Understanding the Agriculture sector
Due to the unique characteristics of the Agriculture Sector, we won’t be producing funding forecasts for 2022.
Unlike many of the other sectors on this site, Agriculture is not commonly separated from other clusters and sectors in humanitarian contexts. There were only eight contexts in 2021 that had a separate Agriculture funding requirement. These were: the Northern Ethiopia Response ($71m funding requirement), Ethiopia ($47m), Haiti Flash Appeal ($20m), Sudan ($8m), Cameroon ($4m), Chad ($1m), Zimbabwe ($1m), and Pakistan ($86k).
Part of the reason for this is that there are overlaps between Agriculture and Food Security. For example, the Syria 2021 HRP groups together Food Security and Agriculture. In other contexts, such as Somalia, Agriculture may be a ‘technical working group’ of the Food Security sector or cluster. At the global level, Agriculture is seen as a subset of Food Security. The Food Security Cluster set up an Agriculture Working Group in 2020. This was set up due to demand from different humanitarian contexts.
Funding data shows a growing trend to Agriculture becoming less distinct. When looking at all Agriculture funding (not just to response plans), the number of contexts reporting Agriculture (not multiple sector projects that include Agriculture) has fallen from 50 in 2016, to 29 in 2021. Meanwhile, the number of funding flows that report Agriculture plus at least another sector have increased since 2016. In 2016, there was only two funding flows that were “Agriculture plus other sector(s)”. This rose to 52 funding flows by 2021.
For multiple sector projects including Agriculture, it isn’t just the number of funding flows that have increased, it’s also the value. The value of such flows has increased from around $5m in 2016, to $125m in 2021. These trends reflect the growing integration of Agriculture within the Food Security sector. In 2021, 77% of funding flows that included Agriculture as one component of multiple sectors, also included Food Security.
Bringing it all together, the (a) decline in agriculture as a sector in HRPs with distinct funding requirements, (b) decline of agriculture (only) funding in FTS, (c) increase in agriculture plus other sectors, notably food security, in terms of funding flows (both number and value), and (d) the inclusion of Agriculture as a subset of Food Security at the global level, means that Agriculture is becoming less visible in the data.
The trend is quite clear. And if the trend continues, we’d expect to remove Agriculture from the site in the future – generating insights will be increasingly difficult as it becomes subsumed within Food Security. However, we will keep this page here for 2022 as we wait to see how things progress.
The current state of things
At the end of 2021 Agriculture has received $37m – better than the two previous years, but nowhere near anything prior to 2019. The rapid decline in Agriculture specific funding in recent years has resulted in the sector settling at this new equilibrium: somewhere between $20m and $40m.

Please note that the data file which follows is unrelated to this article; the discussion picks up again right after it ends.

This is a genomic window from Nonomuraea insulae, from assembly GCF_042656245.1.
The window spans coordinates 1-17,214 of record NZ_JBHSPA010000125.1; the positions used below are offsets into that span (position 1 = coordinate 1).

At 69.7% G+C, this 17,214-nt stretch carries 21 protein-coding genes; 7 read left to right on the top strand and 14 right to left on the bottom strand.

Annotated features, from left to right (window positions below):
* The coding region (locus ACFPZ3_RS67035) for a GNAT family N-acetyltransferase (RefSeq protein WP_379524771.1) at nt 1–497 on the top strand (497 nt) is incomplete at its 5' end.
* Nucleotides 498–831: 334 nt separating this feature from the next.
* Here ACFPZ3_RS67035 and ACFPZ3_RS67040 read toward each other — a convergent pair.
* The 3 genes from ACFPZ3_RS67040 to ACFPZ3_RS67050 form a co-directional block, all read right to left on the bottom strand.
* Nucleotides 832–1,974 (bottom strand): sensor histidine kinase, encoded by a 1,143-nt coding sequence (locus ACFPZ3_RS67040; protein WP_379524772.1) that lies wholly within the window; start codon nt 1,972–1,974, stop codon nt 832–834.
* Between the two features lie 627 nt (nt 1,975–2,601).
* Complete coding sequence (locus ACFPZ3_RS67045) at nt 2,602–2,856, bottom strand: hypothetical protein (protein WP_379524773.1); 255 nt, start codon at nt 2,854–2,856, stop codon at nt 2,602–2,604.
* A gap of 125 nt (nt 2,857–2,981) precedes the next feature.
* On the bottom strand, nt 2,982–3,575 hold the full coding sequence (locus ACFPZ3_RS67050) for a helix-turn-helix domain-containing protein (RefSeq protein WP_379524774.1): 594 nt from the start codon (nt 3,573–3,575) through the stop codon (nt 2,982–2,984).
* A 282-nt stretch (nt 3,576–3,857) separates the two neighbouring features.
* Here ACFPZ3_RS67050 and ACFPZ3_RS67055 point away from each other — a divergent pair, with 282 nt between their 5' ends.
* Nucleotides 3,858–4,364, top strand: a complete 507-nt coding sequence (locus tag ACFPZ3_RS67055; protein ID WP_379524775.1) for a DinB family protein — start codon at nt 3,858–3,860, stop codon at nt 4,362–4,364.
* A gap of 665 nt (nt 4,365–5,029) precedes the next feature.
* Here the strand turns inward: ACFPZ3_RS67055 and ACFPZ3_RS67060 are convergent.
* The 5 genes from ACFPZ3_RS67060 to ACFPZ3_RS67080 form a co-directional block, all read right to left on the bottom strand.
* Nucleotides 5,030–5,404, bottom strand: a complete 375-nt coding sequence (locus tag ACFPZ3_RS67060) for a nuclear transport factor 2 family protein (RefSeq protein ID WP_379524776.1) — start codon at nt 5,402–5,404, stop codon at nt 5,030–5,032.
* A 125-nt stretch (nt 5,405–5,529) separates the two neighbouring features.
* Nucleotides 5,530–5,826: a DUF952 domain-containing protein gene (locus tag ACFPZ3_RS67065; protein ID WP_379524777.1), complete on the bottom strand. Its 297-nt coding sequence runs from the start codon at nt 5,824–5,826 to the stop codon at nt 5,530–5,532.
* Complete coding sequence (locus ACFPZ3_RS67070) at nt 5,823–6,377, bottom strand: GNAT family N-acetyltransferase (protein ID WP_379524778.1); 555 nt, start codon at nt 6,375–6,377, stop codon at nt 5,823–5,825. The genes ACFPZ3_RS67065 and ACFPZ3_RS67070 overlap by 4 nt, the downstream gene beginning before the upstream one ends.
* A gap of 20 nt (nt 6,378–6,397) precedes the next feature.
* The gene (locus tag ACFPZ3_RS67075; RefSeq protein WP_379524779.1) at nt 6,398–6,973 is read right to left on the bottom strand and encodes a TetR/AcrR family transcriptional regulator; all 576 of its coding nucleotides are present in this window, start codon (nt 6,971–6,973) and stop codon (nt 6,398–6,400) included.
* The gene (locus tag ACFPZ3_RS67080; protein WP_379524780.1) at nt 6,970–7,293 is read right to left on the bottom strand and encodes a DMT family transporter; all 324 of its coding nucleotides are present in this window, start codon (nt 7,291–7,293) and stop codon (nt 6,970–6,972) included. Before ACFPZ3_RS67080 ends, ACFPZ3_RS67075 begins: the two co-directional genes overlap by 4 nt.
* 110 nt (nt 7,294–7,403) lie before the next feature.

One apparent feature is that, due to the decreasing amounts of funding attributed to Agriculture, funding is quite ‘stop-start’. It ticks along for a few months with no significant increases, and then it jumps up. All the Agriculture sector needs is one good month of funding, and it can have a significant impact on the graph above.
Features of the Agriculture sector in the past
Both the funding requirement and the funding going to Agriculture have declined over recent years. Whilst the funding requirement for Agriculture in 2016 was over $600m, this declined in 2021 to $151m. Similarly, funding received has declined from $201m in 2016, to a mere $37m in 2021.
The decline doesn’t look great, but this needs to be seen in the context of the above facts. Fewer contexts are including Agriculture as a distinct sector in HRPs, fewer contexts are reporting Agriculture in FTS, and many financial flows in FTS are grouping Agriculture with Food Security. Considering this, the decline in both requirement and funding is rather unsurprising. The gradual absorption of Agriculture into Food Security meant that in 2018, there was no funding requirement globally, as no contexts reported a distinct Agriculture funding requirement.
The gradual decline of funding attributed to Agriculture can also be seen in the ‘Current State of Things’ graph above. Funding in 2018 was, at every point in the year, ahead of funding in the next three years.
There is one big player when it comes to Agriculture funding, the Government of the United States, which represents 50% of all funding. This is followed by the Government of Japan (20%), and the Central Emergency Response Fund (14%).
Unsurprisingly, the UN agency with the word ‘Agriculture’ in its name, the Food and Agriculture Organisation (aka FAO) receives the most Agriculture funding – 49% to be price. This is followed by CARE (25%), CRS (8%), and the International Potato Centre (6%).
The usual health warning: FTS doesn’t capture everything. It is a platform that relies on voluntary reporting by organisations. But it is the most comprehensive source of data for humanitarian funding.
To find out methodology and sources for all the bits and bobs on this page, click here. The first three graphs on the page examine all Agriculture funding (not just funding to response plans).